In a month that has seen the Capitol stormed by insurrectionists — a spectacle both compelling and terrifying, one I couldn’t look away from even as I felt guilty for it — I have become convinced that something bad is going to happen around the inauguration. I’m not entirely sure what that “something” will be, how big or small it could be, but I feel this almost Pavlovian dread at the idea that there’s a significant number of Americans who aren’t prepared to let the peaceful transition of power actually turn out to be peaceful.

It is, I suspect, an attitude born of the nerve-shredding last few months, where what were once assumed to be normal limits of behavior have been abandoned not only by Trump, but by his supporters, including the authorities in response to the Black Lives Matter protests of last summer. It’s especially something born out of what’s been happening in the last few weeks, with right-wing extremists openly at war with America in the name of Trumpism — but perhaps even more than that, it’s an attitude that comes from friends and family all equally expecting disaster, no matter what.

This is something I’m going to have to learn to deal with, a trauma from the past year or so — the past four years, maybe? — to process and recover from: a firm belief in worst case scenarios and expectation of only bad things. A constant bracing for impact, in response to any and every external impact.

To have anything else is to come from a position of privilege, I know; to pretend that things will be “solved” with the next administration, foolishness bordering on stupidity — it’s Joe Biden, after all — and yet, I feel as if I have to teach myself how to be optimistic again, or how to try, at least. It feels like the only healthy option.

Mirages of Matchstick Men

An unexpected side effect of ending the 2020 Vision series of posts at the end of 2020 — strange how that worked out — is that I’ve found myself missing the discipline of making new images every work day.

This feels particularly ironic, considering how much of a grind that felt at the time, especially as the year went on and the pandemic exhaustion grew. There were days, during the year, when the very idea of spending any time whatsoever on creating the graphic felt like too much, and it was only my stupidly compulsive need to not miss a post at all costs or else that kept me from giving the whole thing up. (Huzzah for completist tendencies brought on by years of being a comic book nerd, I guess.)

And yet, now that it’s over, I find myself at a loss in some indescribable way that the muscles that got trained — the ones that, on some level, I knew I was training, the ones that I haven’t really used since art school decades earlier to very quickly, almost unthinkingly, respond to a brief and decide this is the right way to illustrate this idea in my head simply — are atrophying again, or at least, not getting used on the same regular basis in the same way.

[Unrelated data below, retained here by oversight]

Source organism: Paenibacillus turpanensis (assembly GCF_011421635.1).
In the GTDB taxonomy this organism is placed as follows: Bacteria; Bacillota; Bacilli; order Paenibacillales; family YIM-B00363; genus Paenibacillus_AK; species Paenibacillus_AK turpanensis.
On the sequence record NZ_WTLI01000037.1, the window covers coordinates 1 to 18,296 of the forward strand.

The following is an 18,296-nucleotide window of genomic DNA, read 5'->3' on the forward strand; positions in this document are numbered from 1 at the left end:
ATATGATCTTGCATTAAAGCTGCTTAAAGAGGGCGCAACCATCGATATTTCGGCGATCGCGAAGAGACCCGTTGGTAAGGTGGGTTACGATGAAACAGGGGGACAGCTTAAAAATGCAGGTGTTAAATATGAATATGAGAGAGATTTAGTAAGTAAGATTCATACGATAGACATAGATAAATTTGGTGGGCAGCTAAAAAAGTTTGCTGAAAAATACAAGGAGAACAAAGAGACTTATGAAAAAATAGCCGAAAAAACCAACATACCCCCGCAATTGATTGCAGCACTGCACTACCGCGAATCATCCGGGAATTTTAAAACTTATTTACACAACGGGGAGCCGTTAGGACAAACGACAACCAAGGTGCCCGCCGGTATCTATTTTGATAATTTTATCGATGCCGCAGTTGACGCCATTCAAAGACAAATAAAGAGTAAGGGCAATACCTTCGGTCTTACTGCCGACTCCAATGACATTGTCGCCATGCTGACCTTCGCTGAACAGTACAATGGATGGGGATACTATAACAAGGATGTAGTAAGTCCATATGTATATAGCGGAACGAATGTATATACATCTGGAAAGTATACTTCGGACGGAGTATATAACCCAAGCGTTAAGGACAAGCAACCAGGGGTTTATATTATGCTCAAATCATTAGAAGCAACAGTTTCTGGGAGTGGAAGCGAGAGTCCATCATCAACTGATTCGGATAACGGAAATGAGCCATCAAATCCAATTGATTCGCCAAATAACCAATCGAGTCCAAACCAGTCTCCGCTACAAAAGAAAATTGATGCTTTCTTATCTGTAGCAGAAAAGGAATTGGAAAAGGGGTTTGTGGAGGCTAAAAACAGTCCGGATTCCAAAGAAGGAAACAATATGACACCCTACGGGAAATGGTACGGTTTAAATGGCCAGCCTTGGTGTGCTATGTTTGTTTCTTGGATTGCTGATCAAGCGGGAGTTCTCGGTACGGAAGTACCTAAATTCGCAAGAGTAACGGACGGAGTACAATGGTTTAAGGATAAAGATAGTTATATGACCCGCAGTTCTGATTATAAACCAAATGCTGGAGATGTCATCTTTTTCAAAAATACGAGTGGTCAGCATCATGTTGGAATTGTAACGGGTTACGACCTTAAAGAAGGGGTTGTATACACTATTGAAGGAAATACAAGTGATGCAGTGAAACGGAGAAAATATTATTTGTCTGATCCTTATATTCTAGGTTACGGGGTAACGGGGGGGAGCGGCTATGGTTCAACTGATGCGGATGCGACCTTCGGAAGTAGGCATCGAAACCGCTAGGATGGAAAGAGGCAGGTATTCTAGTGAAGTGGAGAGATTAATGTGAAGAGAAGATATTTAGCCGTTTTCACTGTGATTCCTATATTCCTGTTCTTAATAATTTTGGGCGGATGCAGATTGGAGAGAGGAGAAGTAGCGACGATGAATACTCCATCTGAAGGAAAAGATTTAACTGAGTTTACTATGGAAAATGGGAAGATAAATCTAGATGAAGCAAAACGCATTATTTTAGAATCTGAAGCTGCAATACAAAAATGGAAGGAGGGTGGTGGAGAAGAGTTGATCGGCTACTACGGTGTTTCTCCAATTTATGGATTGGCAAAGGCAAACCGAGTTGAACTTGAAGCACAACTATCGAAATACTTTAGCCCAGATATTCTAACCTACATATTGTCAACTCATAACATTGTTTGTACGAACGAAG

(There is, for now, the THR newsletter graphics, but even that isn’t the same thing; they’re for very different purposes and talk to different parts of my brain. It’s hard to express, hard to explain, how that works, but just accept it and go with me on here.)

I’m not entirely sure what to do about this particular absence in my life, I’ll be honest; I don’t want to decide to do daily images again, because the grind was too much, and it stopped being fun remarkably early on. But… I feel like I have to do something to fill this gap, whatever it ends up being. Maybe I’ll just draw and keep the results for myself.

Get Up, Get Up, Get Up

Since receiving my bad news at the start of the week, I’ve been doing a lot of thinking about the big things: What do I want? What are my ambitions? How realistic are they, how do I achieve them? It’s been a quietly constant process in the back of my mind — and, sometimes, the front of it — for the last few days. With this unexpected period of reflection has come an equally unexpected byproduct: vividly remembered dreams for what feels like the first time in months.

Part of this is undoubtedly due to the fact that I’ve been sleeping poorly since getting the news; the low-level stress has combined with what was already not the greatest sleep cycle to leave me surprisingly awake at 5am, like someone flipped a switch. (Don’t worry; come 9pm, I’ll be exhausted and brain dead as a result.) But there is, I’m sure, more to my sudden spate of dream recall than simply waking up at the right time. My brain, perhaps, is trying to tell me something.

Of course, what that something is, is not necessarily straightforward or even that interesting. If there’s been a common thread to the dreams in the last few nights, it’s been that I’ve been ill-prepared for things happening on work trips, which is far from a deep or significant insight given the context of my week. (Oh, for a piercing commentary from my subconscious that answers all the innermost questions!)

In these dreams, I’ve attended the first post-COVID comic conventions, only to discover that my laptop doesn’t work and I’ve failed to set up any interviews or meetings in advance; I’ve had in-depth conversations with the people who make Star Wars in which they revealed lots of secrets and things that I knew, in the moment, was “big news,” only to discover after the fact that none of it actually recorded — that level of quiet panic.

It’s almost certainly a response to what’s happening, and the general feeling of unpreparedness I have for what’s to come, and yet… there’s something oddly satisfying about actually properly remembering my dreams for the first time in awhile, even if they’re simply generic stress dreams. That’s a silver lining of some kind, right?